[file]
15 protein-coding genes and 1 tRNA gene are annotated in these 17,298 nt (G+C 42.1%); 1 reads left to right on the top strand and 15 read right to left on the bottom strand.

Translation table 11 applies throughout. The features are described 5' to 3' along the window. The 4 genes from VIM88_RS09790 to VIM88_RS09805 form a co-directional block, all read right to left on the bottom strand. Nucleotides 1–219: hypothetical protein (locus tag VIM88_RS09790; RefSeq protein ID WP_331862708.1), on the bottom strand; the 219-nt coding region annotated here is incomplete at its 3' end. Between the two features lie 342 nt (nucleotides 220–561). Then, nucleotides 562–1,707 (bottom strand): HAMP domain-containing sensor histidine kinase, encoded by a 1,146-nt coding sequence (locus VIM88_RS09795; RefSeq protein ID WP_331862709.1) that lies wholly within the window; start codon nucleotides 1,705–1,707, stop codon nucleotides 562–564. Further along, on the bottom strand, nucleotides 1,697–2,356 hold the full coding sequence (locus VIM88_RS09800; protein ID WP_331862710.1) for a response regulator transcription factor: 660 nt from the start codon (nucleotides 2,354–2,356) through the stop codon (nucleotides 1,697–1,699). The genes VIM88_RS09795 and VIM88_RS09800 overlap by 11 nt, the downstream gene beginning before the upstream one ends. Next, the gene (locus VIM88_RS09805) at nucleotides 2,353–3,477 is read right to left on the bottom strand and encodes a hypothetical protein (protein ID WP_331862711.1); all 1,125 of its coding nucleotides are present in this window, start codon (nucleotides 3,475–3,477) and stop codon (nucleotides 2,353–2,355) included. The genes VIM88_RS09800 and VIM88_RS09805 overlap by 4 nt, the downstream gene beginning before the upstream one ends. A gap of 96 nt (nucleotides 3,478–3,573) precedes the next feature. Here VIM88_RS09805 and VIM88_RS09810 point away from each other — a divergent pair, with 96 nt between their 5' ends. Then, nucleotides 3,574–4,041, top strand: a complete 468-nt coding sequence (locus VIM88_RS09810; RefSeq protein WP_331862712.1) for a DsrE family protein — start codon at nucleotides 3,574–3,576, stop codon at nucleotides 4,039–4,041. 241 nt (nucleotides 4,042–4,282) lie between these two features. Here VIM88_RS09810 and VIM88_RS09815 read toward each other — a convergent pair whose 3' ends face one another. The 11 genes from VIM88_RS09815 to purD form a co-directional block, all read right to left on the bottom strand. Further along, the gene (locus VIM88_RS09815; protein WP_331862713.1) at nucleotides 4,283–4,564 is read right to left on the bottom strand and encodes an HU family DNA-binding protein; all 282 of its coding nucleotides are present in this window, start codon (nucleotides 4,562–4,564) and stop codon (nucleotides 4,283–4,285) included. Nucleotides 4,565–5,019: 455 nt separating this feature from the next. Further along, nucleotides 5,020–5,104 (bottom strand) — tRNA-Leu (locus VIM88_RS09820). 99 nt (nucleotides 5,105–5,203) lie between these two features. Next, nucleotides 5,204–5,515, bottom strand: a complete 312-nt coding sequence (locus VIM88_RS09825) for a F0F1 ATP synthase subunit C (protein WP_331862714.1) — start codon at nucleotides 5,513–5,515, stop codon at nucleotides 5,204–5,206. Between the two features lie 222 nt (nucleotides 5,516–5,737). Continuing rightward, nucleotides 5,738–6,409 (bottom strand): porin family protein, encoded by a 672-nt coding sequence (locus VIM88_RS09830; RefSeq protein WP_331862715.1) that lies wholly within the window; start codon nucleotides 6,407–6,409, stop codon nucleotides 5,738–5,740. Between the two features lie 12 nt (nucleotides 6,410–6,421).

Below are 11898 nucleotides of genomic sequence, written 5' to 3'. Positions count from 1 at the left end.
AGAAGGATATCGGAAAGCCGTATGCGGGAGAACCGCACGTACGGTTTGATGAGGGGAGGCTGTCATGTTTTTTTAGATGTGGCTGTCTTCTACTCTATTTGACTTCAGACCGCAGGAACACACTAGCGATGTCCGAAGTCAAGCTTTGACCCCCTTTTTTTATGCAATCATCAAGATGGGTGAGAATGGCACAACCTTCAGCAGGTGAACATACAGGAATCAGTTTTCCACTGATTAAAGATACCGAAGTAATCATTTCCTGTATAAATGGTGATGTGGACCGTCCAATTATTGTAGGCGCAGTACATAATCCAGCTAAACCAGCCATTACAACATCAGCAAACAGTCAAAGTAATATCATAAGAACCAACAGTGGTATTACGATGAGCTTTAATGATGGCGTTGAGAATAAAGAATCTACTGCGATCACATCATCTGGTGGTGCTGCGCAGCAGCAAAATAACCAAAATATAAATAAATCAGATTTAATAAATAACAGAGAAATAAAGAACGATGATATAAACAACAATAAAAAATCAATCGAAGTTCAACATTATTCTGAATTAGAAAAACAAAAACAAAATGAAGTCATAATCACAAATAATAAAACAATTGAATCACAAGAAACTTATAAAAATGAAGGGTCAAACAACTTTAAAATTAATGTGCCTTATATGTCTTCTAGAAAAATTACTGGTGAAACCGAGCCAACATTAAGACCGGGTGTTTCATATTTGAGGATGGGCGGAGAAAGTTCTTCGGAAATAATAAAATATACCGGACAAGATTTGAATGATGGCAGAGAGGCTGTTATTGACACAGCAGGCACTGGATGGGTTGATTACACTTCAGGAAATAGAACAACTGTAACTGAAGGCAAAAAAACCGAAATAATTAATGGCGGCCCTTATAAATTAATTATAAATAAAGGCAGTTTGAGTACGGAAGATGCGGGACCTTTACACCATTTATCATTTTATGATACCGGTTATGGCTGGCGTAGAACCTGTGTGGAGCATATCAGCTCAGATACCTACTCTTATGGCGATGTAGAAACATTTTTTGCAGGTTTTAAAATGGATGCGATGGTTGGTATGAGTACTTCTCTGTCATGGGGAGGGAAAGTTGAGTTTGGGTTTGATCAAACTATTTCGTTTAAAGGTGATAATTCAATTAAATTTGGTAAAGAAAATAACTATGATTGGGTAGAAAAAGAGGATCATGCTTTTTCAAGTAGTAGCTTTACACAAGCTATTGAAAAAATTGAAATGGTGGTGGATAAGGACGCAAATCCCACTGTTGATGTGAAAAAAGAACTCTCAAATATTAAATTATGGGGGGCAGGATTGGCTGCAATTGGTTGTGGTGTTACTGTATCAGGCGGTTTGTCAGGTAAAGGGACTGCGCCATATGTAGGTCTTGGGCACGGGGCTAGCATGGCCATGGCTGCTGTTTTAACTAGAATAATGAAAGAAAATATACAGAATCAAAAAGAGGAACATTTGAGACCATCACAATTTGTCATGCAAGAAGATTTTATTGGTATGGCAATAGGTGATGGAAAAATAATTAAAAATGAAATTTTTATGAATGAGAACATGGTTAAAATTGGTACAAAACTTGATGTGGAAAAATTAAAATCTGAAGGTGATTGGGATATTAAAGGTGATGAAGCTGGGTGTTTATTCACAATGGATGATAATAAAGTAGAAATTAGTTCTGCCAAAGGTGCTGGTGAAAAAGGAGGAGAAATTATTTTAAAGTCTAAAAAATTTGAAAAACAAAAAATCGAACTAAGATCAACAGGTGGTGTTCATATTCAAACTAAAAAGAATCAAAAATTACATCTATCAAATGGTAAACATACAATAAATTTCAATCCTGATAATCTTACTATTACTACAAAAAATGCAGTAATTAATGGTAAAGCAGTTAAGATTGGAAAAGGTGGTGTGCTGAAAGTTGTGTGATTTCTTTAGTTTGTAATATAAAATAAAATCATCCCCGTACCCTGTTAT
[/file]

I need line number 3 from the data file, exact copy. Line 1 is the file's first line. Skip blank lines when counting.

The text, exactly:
Below are 11898 nucleotides of genomic sequence, written 5' to 3'. Positions count from 1 at the left end.